City of Melbourne Council says it’s on track to “turbocharge” its economy, create thousands of new jobs and boost the city’s residential population, as it considers the city’s latest economic analysis.
At a Future Melbourne Committee meeting tomorrow, Councillors will discuss the progress made against the Economic Development Strategy 2031.
If endorsed, Council will set ambitious interim targets for the 2023–24 financial year, including:
- a Gross Local Product (GLP) of $120 billion;
- 525,000 jobs in the city;
- a productivity measure of a $229,000 contribution to GLP for each job (on average) in the city;
- a shopfront vacancy rate of less than 5%.
Prior to the pandemic, the city’s economy was growing strongly – with GLP in 2019–20 up on the previous year, despite the early impacts of COVID-19, said Lord Mayor, Sally Capp.
Council’s work to entice people back to the city through a range of major events and activation initiatives has generated significant momentum, ensuring the city’s economy is in a strong position to recover and grow, she said.
“Our Economic Development Strategy 2031 sets out a range of ambitious but achievable targets to ensure we continue to grow our economy for the benefit of all residents and businesses.”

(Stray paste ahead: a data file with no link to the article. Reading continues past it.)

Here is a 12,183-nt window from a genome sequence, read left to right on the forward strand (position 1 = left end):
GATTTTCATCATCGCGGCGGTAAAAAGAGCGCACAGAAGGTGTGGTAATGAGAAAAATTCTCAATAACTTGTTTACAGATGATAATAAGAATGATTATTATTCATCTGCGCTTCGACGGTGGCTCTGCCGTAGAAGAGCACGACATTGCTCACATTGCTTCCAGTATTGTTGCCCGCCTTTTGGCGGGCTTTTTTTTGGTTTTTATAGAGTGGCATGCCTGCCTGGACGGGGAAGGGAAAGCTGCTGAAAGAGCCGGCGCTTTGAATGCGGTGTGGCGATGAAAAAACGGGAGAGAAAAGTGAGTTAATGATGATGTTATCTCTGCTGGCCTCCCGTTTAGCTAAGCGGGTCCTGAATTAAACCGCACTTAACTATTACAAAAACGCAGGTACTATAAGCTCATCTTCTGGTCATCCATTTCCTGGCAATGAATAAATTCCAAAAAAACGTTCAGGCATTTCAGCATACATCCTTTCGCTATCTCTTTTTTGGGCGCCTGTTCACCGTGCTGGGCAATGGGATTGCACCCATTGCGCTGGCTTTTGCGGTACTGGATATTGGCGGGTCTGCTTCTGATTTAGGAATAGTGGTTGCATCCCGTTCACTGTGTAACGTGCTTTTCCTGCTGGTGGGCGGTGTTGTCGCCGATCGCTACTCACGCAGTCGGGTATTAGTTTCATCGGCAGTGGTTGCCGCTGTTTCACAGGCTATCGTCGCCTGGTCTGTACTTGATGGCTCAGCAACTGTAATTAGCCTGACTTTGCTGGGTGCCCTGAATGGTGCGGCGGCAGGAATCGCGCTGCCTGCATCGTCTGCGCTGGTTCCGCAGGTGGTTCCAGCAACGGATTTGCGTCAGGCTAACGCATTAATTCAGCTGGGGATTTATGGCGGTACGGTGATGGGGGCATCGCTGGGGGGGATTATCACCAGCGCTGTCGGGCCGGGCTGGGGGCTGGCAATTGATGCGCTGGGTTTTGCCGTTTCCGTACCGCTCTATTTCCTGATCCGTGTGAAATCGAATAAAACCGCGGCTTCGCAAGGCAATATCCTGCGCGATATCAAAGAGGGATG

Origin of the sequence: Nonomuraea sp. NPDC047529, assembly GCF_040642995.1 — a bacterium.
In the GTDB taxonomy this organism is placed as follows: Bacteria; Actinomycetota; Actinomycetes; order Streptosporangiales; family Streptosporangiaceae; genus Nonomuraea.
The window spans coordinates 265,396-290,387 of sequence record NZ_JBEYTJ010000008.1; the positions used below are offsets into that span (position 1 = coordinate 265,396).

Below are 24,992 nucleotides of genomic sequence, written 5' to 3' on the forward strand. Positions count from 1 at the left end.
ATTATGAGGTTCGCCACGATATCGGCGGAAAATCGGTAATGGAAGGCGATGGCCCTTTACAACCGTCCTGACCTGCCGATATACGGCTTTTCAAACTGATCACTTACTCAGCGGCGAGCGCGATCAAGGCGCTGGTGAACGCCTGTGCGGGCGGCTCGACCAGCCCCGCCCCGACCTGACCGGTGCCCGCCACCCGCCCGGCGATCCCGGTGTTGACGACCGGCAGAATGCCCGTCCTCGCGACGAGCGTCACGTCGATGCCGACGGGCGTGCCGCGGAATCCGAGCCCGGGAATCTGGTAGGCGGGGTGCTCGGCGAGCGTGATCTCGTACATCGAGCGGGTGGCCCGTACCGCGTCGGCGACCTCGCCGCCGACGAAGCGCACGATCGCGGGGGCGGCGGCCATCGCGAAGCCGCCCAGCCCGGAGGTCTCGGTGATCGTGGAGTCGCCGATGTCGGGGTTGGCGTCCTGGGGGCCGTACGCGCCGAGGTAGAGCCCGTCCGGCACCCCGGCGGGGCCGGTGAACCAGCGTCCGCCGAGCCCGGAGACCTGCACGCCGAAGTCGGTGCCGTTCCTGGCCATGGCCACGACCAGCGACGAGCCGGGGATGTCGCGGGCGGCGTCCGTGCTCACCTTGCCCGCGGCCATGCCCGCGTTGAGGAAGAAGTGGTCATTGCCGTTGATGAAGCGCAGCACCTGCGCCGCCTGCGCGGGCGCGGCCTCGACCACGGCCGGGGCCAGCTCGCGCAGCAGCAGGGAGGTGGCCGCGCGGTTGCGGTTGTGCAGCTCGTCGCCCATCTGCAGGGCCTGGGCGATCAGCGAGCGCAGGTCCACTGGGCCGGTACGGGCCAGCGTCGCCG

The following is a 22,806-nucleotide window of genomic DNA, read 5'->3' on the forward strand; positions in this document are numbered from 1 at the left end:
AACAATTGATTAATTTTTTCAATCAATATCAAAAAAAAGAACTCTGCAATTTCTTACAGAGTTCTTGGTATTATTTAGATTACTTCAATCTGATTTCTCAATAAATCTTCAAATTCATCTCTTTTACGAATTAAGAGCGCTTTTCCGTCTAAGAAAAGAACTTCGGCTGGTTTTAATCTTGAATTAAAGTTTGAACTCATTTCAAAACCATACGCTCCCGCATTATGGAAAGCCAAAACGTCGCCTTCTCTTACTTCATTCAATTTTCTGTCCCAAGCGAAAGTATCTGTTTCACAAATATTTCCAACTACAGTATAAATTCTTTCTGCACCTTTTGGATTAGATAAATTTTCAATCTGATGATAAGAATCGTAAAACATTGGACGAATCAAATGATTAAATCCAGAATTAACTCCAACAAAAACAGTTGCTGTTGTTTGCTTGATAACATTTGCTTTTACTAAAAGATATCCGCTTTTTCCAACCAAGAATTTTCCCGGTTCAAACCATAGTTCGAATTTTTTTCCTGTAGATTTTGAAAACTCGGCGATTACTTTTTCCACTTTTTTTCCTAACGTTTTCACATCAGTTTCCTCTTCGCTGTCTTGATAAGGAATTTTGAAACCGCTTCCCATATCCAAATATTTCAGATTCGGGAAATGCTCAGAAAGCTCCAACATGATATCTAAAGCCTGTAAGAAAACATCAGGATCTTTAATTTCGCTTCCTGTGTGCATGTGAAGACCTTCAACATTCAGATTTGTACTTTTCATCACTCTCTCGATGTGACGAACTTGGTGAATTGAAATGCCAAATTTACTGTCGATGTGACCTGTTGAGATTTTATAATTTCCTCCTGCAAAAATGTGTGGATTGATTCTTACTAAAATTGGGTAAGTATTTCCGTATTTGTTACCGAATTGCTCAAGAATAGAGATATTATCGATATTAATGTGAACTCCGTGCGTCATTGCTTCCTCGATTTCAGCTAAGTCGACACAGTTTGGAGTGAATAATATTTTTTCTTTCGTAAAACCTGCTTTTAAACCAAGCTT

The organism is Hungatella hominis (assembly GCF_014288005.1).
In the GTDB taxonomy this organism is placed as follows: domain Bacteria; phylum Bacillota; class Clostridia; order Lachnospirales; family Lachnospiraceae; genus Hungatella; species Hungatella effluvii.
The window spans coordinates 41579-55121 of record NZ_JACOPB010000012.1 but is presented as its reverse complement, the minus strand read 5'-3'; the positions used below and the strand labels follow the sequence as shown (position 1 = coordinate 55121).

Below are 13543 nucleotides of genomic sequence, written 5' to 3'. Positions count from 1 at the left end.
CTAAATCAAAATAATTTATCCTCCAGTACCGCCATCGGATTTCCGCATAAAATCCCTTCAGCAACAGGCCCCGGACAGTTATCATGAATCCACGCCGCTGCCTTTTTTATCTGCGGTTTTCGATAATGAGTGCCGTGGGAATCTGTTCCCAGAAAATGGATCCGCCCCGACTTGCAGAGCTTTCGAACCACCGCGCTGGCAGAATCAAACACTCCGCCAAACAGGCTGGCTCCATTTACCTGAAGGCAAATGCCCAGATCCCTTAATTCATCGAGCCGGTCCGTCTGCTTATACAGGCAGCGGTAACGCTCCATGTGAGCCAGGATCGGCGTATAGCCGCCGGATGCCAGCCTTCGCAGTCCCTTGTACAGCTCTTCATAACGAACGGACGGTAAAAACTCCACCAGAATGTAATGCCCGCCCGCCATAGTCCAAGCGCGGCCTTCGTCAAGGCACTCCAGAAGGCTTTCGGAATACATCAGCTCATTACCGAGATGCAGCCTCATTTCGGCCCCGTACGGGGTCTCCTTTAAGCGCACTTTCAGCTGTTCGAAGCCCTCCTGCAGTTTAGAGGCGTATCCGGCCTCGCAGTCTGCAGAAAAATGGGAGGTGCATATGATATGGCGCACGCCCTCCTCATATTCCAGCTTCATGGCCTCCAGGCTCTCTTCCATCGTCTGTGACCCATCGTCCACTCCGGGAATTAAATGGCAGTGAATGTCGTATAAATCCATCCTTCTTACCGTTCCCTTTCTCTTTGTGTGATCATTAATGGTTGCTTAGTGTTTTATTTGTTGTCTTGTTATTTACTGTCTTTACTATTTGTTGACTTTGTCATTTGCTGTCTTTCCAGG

“We don’t just want to meet economic targets, we want to exceed them – because that means a stronger and more magnetic Melbourne.
“Only in the city can you find the best jobs – from our renowned hospitality and retail scene, to new tech start-ups and big-brand headquarters.
“Despite the significant challenges of COVID-19, we’ve showed our resilience and managed to strengthen our economy – a promising sign for the city’s ongoing recovery and future.”
“It’s clear the work we’re doing to attract new investment, create jobs and support traders is paying dividends – including the work of Invest Melbourne and our Business Concierge service,” the Lord Mayor said.
According to Council’s latest figures, Melbourne’s shopfront vacancy rate has recovered from 31.2% in November 2021 (including shops closed due to COVID-19) to 17% in September 2022 – with initiatives such as the City of Melbourne’s Shopfront Activation Program, delivered in partnership with the State Government, building confidence in the city’s sustained bounce back.
Over the next 18 months, City Activation portfolio lead, Councillor Roshena Campbell said Council will continue its focus on city activation, as well as work to attract new investment and create jobs.
A number of key growth sectors will be targeted – including financial and insurance services; professional, scientific and technical services; and information, media and telecommunications, she said.
“As a council, we are focused on city activation that boosts visitation, spending and activity across the city because we know this is critical to Melbourne’s economic performance.”
“We are committed to tracking our progress against economic targets to make sure we’re investing in the right programs and initiatives to attract more people into the city and support our local traders,” said Cr Campbell.
Council will report further on its progress towards the Strategy’s interim targets next year.